I run hot and cold on Henry Mintzberg, but I was taken with his thoughts in a Monday interview (published in the most recent “MIT Sloan” special section of the WSJ, here).
Mintzberg’s observations on influencing action — and the limits of that influence — are particularly acute. He outlines three “planes” of influence: through direct action, through other people, and through information. This last approach comes in for some withering criticism. Per the example below, it is apparent that Mintzberg believes managing through information is what often passes for leadership these days:
Today I think we have much too much managing through information—what I call “deeming.” People sit in their offices and think they’re very clever because they deem that you will increase sales by 10%, or out the door you go. Well, I can do that. My granddaughter could do that; she’s four.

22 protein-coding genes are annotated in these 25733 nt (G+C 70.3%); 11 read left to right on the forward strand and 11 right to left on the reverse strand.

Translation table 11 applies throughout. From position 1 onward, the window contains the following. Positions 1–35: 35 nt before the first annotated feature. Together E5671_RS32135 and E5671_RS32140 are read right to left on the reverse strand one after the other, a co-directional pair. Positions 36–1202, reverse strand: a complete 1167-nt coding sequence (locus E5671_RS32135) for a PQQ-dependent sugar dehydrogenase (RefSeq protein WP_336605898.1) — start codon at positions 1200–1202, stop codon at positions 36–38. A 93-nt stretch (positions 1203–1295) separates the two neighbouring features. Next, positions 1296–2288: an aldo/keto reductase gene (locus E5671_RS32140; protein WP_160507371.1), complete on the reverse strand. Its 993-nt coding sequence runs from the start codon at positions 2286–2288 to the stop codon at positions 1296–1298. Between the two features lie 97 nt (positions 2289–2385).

He also touches on the “Manager vs. Leader” question I’ve posted on here. Work calls, however, so I’ll get to that in a later post.